Egypt’s supply of imported wheat has reached a critical point, with current levels estimated to last for another two months, the former minister of supplies says.
The minister of supplies under ousted President Mohamed Morsi, Bassem Ouda, said Thursday that only 500,000 tons of imported wheat remain in the country – a shortage much more acute than previously disclosed.
Vice Chairman of the General Authority for Supply Commodities (GASC) Mamdouh Abdel Fattah announced that Egypt has enough wheat to last until November, though he failed to reveal how much of the grain was imported.
“I would like to say I am confident we have enough stocks and hence it is unlikely we buy from the international market soon, especially with the current increase in prices,” said Abdel Fattah.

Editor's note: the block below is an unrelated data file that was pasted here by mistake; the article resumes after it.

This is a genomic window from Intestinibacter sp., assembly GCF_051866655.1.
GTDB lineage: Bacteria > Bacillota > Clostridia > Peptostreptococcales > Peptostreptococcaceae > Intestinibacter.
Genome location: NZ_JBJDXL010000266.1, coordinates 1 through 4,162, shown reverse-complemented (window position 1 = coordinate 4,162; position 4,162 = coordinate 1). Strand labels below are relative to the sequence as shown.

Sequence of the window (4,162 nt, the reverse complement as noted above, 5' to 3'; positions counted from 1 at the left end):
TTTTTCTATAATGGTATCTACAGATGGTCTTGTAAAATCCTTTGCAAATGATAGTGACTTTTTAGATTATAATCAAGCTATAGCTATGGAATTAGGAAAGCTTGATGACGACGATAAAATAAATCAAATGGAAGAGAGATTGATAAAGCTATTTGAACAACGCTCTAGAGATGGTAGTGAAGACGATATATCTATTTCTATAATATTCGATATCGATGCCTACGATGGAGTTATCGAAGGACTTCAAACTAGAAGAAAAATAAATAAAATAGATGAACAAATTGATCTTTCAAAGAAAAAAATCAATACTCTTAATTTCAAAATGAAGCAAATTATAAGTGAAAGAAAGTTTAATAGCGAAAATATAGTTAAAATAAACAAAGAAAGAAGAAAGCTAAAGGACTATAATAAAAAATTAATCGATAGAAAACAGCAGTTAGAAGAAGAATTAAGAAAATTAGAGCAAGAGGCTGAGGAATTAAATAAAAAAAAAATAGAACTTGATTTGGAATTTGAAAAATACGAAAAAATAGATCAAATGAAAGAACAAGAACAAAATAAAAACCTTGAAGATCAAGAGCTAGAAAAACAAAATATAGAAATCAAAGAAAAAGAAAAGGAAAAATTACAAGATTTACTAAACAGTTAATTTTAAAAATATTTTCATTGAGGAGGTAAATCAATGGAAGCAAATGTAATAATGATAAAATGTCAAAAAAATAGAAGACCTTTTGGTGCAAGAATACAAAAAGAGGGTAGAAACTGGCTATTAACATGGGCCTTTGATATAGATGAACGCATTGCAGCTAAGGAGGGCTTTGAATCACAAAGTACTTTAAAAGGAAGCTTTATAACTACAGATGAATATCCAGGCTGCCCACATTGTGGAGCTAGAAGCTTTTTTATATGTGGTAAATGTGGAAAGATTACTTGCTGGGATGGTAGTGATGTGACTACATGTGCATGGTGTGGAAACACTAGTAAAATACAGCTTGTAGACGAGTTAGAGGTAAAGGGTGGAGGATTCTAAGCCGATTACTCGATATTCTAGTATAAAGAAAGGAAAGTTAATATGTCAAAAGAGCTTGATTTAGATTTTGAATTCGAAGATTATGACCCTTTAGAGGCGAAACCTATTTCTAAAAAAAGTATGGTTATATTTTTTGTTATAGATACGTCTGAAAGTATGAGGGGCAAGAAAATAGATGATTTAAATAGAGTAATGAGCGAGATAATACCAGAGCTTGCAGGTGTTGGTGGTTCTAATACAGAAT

Although Egypt grows its own wheat, it is the largest importer of the cereal grain, bringing in about 10 million tons a year.
The United Nations Food and Agriculture Organization (FAO) warned that Egypt may face serious food security concerns as the civil unrest grows.
Since last week, Egypt has been the scene of rival rallies and clashes between thousands of the supporters and opponents of the ousted president. Many people have been killed over the past few days, with more than 80 deaths reported on July 8 alone.
On July 3, General Abdel Fattah al-Sisi, the head of Egypt’s army, announced that President Morsi was no longer in office. Sisi also dissolved the Egyptian constitution.
Egypt’s Foreign Ministry spokesman Badr Abdelatty has said that Morsi is currently being held in a “safe place for his safety.”